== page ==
[RP Episode] The Flames & Frost of Faith


It was just another day in Xia, the village of Sanji was hard at work, with the peasants toiling on the fields. The temple stood tall, unrivalled by any structure in sight, and Halatir was currently in the process of tending to the temple grounds. Tao was sat in meditation in front of Hou-Yi’s statue, where his eternal fire was burning weakly, when Halatir entered behind him.

‘‘Don’t forget the fire.’’ Tao reminded him.



With a nod, Halatir set aside his broom. Stooping to his knees, he poured more oil from a jug into the flameholder. Then, taking a small pair of tongs, he pulled the wick(which was drawing oil from the basin below) through its holder. The flame grew higher. Placing the tongs and amphora of oil aside in an alcove, he resumed his sweeping. He wore a long grey cloak made of extremely thin cloth over his shoulders, reminiscent of his home, but made practical for the heat.


‘‘Last night when i got up and fetched some water to drink, i saw that you’ve forgotten to check on the fire before going to bed…’’ Tao reminded him, ‘‘It is a simple, yet thankless job, but it is important none the less.’’ he began to lecture Halatir as he swept about, ‘‘Do you know why the flame is kept lit?’’


“No, I do not. It is not my place to pry into another’s life in such manner. My apologies, I will not forget it again.”


‘‘But it is not just my life. It is the life of this village too, of the empire. All come to temples such as this, grander and poorer, to pay their respects. Does it not make you curios as to why?’’ Tao inquired.


It had indeed. Halatir was young, and full of interest in the world. And the fire had intrigued.

“It does…but to pry would be a breach of my my people’s ways. But since you offer it…” Halatir left the sentence hanging for a moment. “Is the flame an offering to your god? Did he demand it himself, or did you seers discover it on their own?” The questions began bubbling out of him, tripping over themselves in their haste to be said.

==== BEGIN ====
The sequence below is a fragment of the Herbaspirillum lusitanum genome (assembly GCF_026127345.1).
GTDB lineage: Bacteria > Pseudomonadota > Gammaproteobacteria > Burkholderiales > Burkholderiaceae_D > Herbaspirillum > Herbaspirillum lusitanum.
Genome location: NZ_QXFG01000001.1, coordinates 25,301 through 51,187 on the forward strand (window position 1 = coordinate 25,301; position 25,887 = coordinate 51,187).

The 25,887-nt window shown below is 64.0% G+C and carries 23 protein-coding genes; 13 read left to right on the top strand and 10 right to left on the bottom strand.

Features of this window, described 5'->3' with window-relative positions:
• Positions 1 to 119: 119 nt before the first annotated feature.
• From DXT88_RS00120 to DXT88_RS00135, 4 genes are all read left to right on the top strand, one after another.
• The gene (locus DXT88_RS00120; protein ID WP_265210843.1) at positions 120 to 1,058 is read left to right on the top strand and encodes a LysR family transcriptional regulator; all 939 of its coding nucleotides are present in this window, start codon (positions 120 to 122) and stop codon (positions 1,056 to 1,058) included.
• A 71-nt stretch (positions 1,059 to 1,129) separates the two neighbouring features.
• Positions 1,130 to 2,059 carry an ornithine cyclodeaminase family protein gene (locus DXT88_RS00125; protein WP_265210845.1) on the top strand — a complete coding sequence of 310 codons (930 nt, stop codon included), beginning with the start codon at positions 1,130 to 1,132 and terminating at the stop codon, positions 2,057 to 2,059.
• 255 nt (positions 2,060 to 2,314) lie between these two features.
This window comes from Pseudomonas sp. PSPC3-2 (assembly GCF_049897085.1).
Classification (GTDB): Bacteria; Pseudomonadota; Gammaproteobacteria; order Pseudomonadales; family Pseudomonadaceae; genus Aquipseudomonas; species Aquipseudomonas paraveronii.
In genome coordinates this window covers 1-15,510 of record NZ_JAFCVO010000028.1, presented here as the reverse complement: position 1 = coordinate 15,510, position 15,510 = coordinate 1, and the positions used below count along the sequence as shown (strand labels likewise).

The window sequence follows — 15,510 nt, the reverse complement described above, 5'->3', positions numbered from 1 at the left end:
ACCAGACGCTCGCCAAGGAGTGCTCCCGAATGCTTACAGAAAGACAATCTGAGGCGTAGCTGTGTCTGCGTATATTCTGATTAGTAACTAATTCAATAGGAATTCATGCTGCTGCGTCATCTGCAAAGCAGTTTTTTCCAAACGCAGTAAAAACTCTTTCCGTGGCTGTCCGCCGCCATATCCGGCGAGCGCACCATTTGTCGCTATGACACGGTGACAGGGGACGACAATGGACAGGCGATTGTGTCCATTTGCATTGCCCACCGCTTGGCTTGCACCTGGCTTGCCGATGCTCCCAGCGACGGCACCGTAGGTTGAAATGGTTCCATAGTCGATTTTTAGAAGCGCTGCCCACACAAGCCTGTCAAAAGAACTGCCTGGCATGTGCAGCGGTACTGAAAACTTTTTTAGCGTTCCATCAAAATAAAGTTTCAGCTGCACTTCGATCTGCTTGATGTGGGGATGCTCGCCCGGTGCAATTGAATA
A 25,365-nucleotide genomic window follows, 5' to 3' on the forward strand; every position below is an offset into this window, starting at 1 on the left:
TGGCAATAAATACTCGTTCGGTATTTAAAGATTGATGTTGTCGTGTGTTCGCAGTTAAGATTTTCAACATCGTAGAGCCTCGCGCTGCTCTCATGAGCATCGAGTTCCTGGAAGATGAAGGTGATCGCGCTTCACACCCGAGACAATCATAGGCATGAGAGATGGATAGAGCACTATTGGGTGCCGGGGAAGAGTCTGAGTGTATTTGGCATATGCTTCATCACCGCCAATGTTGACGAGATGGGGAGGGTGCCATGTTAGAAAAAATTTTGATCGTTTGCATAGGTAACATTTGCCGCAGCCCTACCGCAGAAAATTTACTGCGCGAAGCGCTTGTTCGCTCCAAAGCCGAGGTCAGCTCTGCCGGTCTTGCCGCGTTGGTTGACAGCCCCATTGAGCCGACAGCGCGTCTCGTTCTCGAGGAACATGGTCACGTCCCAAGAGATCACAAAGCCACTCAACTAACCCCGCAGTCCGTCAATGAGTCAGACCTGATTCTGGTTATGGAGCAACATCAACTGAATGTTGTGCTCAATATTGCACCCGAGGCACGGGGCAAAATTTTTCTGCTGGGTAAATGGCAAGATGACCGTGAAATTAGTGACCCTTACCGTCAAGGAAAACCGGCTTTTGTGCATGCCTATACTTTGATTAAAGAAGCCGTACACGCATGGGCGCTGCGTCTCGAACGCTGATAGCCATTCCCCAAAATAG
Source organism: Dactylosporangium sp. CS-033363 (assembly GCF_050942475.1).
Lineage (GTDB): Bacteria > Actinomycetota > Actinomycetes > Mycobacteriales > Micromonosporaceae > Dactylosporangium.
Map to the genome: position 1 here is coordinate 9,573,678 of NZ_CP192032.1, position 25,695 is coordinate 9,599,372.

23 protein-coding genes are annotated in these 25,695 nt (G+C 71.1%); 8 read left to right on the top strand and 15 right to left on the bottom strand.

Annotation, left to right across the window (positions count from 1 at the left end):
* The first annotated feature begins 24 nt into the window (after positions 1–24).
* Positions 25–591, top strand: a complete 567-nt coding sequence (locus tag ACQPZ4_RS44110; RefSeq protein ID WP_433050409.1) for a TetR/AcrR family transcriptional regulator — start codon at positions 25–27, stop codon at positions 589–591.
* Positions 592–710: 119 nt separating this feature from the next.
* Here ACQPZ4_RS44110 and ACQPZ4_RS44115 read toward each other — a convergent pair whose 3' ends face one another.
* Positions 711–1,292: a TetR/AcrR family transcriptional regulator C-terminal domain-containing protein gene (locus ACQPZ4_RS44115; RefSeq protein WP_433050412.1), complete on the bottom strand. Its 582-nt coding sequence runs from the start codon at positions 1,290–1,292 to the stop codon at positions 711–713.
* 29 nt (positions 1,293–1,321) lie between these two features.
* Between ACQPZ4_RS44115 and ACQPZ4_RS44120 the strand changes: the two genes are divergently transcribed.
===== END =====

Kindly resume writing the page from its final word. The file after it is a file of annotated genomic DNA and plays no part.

The old priest giggled, ‘‘Neither, my boy.’’. He felt glad, and was hoping his supposed wildling guest would develop an interest about the tasks he had set him within and around the temple. It is partially why he let him stay with him for so long after he had healed. ‘‘Come, sit by me, and i shall tell you the tale.’’


Ceasing his sweeping, Halatir laid the broom and dustpan to one side, emptying out the contents first. He moved over to Tao’s side, sitting awkwardly beside him, his legs half crossed


‘‘In front of us, is the statue of Hou-Yi. He is not the deity of our people, but one of.’’ Tao began with his explanation while comfortably sitting in his crossed legged position, on his mat on the floor, past a position what most northerners could flex their legs to. ‘‘The fire is a symbol of life and death. It gives warmth, and allows life, and it is a force of destruction. From the forges fire is made every elven blade, and to the fire is laid everyone whom’s time in life has come to fade.’’ he explained rather rhythmically, ‘‘We keep a symbolic fire lit at the temple of each deity, and each uses it its own way. Hou-Yi, the protector of the earth, uses the fire as a weapon to fight off the many beasts and celestial evils that would see our world torn to shreds.’’

‘‘In a time long past, an unforeseen disaster struck these lands when ten suns rose over the horizon. Such intense light and heat ravaged the earth it burned away the forests, dried our mighty rivers, and even melted forged metal. Beneath the scorching rays, the people begged the holy Emerald Emperor in heaven for aid. In reply, he called the great archer, Hou-Yi.’’

‘‘Armed with his mythical red feathered bow, and flaming white arrows, he descended from heaven on to the barren earth. Shielding his eyes, he gazed up where ten suns cruelly flared. Nocking an arrow to his bow, he fired a warning shot in an attempt to frighten them away, but they impassively remained. So he fired a second shot, a killing blow, it pierced the sun which exploded with colour and a giant red raven fell to the earth. Eight times more Hou-Yi drew arrow to cheek. Eight shots more he let fly. Eight more bursts rent the sky, and eight more ravens fell dead. But one sun he left, and so fearful of Hou-Yi’s archery, this sun behaved, dipping below the horizon.’’